• $\begingroup$ @Jean-ClaudeArbaut: clearly so, just written in a explicit way, depending on generalized harmonic numbers. $\endgroup$ – Jack D'Aurizio Oct 12 '16 at 20:01
  • $\begingroup$ Well first off thanks a bunch! I agree that Stirling numbers are way beyond what I need thanks for that aswell though! $\endgroup$ – Desperate Oct 12 '16 at 20:12
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    $\begingroup$ aaaaaah I see!!! sorry for the inconvenience I was thinking it would be way less obvious $\endgroup$ – Desperate Oct 12 '16 at 20:29

It can be proven also using summation by parts $$S=\sum_{i=2}^{n}\frac{H_{i}}{i+1}=\sum_{i=2}^{n}\frac{1}{i+1}\cdot H_{i}=H_{n}\left(H_{n+1}-\frac{3}{2}\right)-\sum_{i=2}^{n-1}\frac{\left(H_{i+1}-\frac{3}{2}\right)}{i+1} $$ hence $$\sum_{i=2}^{n}\frac{H_{i}}{i+1}=H_{n}\left(H_{n+1}-\frac{3}{2}\right)-\sum_{i=2}^{n-1}\frac{H_{i+1}}{i+1}+\frac{3}{2}\sum_{i=2}^{n-1}\frac{1}{i+1} $$ $$=H_{n}H_{n+1}-\sum_{i=2}^{n}\frac{H_{i}}{i+1}+\frac{H_{n}}{n+1}-\sum_{i=2}^{n-1}\frac{1}{\left(i+1\right)^{2}}-\frac{9}{4} $$ so $$\sum_{i=2}^{n}\frac{H_{i}}{i+1}=\color{red}{\frac{1}{2}\left(H_{n}H_{n+1}+\frac{H_{n}}{n+1}-H_{n}^{\left(2\right)}-1\right)}.$$ Note that this is the same result of the other answers, since $$H_{n}=H_{n+1}-\frac{1}{n+1}.$$

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    $\begingroup$ (+1) I was going to add this approach to my previous answer, but there is no need now. Well done, as always. $\endgroup$ – Jack D'Aurizio Oct 13 '16 at 13:45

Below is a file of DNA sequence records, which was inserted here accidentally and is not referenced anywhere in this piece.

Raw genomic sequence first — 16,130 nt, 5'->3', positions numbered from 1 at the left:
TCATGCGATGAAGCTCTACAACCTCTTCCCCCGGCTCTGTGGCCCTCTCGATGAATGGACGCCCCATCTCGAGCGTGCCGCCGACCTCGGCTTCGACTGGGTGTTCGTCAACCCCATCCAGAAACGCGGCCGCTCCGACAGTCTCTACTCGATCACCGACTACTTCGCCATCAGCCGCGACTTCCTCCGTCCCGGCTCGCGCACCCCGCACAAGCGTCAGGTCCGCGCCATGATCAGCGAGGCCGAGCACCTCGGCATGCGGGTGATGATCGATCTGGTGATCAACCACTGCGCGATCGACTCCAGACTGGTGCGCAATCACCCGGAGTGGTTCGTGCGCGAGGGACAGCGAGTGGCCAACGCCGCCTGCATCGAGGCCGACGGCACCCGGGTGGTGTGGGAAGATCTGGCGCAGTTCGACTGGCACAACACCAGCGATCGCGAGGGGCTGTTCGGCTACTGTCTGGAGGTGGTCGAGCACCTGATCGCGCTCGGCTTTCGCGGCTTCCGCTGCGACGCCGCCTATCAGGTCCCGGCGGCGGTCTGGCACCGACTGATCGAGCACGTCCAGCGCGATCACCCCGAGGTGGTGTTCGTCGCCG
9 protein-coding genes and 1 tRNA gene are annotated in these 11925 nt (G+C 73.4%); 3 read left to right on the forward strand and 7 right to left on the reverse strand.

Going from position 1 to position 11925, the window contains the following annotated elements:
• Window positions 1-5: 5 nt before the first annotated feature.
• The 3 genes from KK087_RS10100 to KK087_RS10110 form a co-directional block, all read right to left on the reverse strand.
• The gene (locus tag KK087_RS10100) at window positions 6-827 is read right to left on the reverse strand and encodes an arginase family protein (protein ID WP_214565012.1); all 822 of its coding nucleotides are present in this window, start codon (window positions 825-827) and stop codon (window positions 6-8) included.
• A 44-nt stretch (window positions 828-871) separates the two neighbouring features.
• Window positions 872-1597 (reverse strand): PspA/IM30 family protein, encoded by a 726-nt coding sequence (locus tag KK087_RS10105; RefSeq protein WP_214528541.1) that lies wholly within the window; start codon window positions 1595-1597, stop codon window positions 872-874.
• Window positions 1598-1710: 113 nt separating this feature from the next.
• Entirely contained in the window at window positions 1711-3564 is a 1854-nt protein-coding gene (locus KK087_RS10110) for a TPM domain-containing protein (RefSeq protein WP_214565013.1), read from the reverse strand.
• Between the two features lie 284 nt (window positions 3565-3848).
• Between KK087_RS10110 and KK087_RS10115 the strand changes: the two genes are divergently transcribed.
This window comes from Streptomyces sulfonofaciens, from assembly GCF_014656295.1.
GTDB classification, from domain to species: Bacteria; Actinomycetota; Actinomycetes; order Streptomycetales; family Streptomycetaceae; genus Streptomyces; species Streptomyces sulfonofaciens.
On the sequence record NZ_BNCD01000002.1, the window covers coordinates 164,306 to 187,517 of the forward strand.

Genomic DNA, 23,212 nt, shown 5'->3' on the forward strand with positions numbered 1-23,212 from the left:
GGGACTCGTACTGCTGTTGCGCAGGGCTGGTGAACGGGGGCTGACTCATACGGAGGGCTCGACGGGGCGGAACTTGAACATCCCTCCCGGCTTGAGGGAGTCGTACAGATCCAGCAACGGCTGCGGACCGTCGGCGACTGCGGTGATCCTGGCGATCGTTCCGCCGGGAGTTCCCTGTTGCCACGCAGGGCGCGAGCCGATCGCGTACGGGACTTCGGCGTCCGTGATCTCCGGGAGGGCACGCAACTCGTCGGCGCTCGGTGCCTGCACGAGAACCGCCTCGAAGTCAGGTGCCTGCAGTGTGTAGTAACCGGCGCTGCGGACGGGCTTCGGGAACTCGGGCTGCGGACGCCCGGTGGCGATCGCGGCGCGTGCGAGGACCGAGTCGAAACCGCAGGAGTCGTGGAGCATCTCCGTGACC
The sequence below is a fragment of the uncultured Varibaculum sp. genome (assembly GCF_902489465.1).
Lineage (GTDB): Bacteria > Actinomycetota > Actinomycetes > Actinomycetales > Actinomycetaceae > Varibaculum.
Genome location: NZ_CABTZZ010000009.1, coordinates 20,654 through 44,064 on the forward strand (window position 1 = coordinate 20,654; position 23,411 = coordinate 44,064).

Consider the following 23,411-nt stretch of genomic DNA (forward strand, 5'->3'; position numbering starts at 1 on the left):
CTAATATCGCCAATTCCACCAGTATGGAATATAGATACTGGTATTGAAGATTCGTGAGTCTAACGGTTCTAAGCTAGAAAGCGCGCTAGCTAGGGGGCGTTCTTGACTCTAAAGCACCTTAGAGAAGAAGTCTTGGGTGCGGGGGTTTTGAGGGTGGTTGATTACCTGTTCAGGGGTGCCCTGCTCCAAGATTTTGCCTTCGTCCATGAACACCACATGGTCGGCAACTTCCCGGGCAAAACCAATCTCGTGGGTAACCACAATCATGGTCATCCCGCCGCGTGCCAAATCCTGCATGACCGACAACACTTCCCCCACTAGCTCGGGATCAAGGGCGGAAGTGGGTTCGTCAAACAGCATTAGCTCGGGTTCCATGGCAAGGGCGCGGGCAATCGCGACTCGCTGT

$\newcommand{\braces}[1]{\left\lbrace\,{#1}\,\right\rbrace} \newcommand{\bracks}[1]{\left\lbrack\,{#1}\,\right\rbrack} \newcommand{\dd}{\mathrm{d}} \newcommand{\ds}[1]{\displaystyle{#1}} \newcommand{\expo}[1]{\,\mathrm{e}^{#1}\,} \newcommand{\ic}{\mathrm{i}} \newcommand{\mc}[1]{\mathcal{#1}} \newcommand{\mrm}[1]{\mathrm{#1}} \newcommand{\pars}[1]{\left(\,{#1}\,\right)} \newcommand{\partiald}[3][]{\frac{\partial^{#1} #2}{\partial #3^{#1}}} \newcommand{\root}[2][]{\,\sqrt[#1]{\,{#2}\,}\,} \newcommand{\totald}[3][]{\frac{\mathrm{d}^{#1} #2}{\mathrm{d} #3^{#1}}} \newcommand{\verts}[1]{\left\vert\,{#1}\,\right\vert}$ \begin{align} \sum_{i = 2}^{n}{H_{i} \over i + 1} & = \sum_{i = 2}^{n}\braces{{1 \over 2}\bracks{\pars{H_{i} + {1 \over i + 1}}^{2} - H_{i}^{2} - \pars{1 \over i + 1}^{2}}} \\[5mm] & = {1 \over 2}\sum_{i = 2}^{n}H_{i + 1}^{2} - {1 \over 2}\sum_{i = 2}^{n}H_{i}^{2} - {1 \over 2}\sum_{i = 2}^{n}{1 \over \pars{i + 1}^{2}} \\[5mm] & = {1 \over 2}\sum_{i = 3}^{n + 1}H_{i}^{2} - \bracks{{1 \over 2}\,H_{2}^{2} + {1 \over 2}\sum_{i = 3}^{n + 1}H_{i}^{2} - {1 \over 2}\,H_{n + 1}^{2}} - {1 \over 2}\sum_{i = 3}^{n + 1}{1 \over i^{2}}\quad \pars{~\mbox{note that}\ {1 \over 2}\,H_{2}^{2} = {9 \over 8}~} \\[5mm] & = {1 \over 2}\,H_{n + 1}^{2} - {9 \over 8} - \pars{-{1 \over 2} - {1 \over 8} + {1 \over 2}\sum_{i = 1}^{n + 1}{1 \over i^{2}}} = \bbox[8px,border:1px groove navy]{{1 \over 2}\,H_{n + 1}^{2} - {1 \over 2} - {1 \over 2}\,H_{n + 1}^{\pars{2}}} \end{align}